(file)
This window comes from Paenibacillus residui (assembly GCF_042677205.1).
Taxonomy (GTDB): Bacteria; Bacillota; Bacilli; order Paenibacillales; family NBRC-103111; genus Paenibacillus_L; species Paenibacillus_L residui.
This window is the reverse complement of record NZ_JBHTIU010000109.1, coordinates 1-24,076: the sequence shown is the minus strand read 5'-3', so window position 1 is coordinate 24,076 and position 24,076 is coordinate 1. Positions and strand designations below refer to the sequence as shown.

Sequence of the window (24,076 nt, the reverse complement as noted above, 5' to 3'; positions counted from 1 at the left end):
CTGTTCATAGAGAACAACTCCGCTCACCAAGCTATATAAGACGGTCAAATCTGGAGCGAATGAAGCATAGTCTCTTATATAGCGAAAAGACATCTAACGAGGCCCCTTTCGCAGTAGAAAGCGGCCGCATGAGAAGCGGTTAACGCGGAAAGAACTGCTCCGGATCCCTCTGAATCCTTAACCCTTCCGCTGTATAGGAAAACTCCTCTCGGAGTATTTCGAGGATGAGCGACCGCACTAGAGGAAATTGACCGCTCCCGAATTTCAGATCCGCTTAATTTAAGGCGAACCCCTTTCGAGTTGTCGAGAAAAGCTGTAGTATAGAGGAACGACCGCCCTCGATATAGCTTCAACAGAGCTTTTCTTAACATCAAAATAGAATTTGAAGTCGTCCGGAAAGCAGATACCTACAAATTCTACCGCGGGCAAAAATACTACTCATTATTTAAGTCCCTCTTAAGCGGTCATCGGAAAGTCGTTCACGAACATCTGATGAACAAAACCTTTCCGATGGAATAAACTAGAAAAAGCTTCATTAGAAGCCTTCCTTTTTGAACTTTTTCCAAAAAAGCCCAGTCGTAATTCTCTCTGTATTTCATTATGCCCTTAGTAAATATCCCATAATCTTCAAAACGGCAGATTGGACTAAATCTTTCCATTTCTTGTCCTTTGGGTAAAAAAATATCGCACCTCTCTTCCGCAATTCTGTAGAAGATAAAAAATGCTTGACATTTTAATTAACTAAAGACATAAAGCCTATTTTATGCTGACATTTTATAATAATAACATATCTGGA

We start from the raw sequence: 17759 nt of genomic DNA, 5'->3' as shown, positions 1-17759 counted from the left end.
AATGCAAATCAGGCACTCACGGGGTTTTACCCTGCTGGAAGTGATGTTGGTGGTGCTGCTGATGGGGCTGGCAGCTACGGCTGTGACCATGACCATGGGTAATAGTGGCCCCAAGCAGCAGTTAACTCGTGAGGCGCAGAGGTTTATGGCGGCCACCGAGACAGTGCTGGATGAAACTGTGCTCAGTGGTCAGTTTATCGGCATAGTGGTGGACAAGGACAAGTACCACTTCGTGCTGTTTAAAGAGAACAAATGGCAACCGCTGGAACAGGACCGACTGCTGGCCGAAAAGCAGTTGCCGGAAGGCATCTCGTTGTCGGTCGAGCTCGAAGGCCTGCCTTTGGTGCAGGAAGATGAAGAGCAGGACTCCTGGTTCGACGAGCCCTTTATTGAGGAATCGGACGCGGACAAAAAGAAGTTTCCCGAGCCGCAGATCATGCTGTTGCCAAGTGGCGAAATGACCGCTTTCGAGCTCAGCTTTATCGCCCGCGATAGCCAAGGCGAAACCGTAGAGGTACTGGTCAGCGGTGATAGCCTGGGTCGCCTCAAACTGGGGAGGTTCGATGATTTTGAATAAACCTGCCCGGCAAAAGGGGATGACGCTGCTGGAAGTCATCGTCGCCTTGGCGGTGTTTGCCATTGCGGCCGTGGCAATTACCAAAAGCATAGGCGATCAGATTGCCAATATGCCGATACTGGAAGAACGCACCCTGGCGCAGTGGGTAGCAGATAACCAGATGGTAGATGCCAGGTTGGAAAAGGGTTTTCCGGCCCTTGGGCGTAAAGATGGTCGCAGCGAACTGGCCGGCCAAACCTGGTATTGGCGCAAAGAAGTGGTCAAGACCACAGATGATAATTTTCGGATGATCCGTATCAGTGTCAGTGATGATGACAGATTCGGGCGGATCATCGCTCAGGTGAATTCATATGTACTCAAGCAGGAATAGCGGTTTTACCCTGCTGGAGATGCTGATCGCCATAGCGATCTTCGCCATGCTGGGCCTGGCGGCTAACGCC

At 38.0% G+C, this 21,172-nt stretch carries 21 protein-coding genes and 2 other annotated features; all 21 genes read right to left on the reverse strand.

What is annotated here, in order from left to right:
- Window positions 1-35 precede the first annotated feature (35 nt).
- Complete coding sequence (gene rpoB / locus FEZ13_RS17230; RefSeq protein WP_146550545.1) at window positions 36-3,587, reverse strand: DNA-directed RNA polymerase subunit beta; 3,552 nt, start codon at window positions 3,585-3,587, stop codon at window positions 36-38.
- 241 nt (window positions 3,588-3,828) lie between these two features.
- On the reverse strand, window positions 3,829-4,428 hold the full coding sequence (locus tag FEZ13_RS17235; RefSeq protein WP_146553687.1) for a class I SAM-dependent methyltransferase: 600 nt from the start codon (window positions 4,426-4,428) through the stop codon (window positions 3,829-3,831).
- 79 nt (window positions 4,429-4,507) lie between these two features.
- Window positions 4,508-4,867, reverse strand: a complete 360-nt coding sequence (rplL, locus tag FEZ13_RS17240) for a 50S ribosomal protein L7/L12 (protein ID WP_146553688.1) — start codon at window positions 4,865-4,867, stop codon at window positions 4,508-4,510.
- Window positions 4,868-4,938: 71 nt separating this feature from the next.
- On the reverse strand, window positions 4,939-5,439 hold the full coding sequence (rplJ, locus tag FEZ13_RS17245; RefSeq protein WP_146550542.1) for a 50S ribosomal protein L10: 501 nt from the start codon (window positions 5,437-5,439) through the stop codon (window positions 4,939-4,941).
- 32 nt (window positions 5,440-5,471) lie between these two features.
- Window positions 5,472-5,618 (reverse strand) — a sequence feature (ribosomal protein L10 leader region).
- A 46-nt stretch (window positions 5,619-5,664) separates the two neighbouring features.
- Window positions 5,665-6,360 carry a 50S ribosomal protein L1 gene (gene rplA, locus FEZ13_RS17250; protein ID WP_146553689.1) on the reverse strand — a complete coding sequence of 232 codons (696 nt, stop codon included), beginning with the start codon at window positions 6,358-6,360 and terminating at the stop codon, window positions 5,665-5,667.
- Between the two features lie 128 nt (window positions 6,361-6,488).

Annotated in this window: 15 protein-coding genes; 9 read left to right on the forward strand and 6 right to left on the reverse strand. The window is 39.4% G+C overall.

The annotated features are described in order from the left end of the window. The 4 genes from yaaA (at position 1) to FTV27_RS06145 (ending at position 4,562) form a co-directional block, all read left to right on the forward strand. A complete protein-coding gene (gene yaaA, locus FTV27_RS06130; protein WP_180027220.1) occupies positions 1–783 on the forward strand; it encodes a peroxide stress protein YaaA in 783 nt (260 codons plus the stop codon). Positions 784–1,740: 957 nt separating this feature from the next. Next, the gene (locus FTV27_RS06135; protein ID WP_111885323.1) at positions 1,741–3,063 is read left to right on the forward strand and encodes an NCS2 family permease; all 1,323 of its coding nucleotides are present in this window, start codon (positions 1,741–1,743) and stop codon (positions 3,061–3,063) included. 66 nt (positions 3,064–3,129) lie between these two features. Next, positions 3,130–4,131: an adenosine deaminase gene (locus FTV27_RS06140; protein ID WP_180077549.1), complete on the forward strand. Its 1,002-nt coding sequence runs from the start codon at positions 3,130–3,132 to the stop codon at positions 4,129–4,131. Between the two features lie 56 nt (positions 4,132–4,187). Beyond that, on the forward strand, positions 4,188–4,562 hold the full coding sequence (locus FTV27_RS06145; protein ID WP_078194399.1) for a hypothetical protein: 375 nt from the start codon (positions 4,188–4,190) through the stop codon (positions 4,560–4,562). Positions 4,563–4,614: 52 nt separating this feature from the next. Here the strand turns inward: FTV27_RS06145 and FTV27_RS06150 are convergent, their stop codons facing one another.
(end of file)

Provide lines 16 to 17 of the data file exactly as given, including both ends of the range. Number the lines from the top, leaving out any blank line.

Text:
- Window positions 4,868-4,938: 71 nt separating this feature from the next.
- On the reverse strand, window positions 4,939-5,439 hold the full coding sequence (rplJ, locus tag FEZ13_RS17245; RefSeq protein WP_146550542.1) for a 50S ribosomal protein L10: 501 nt from the start codon (window positions 5,437-5,439) through the stop codon (window positions 4,939-4,941).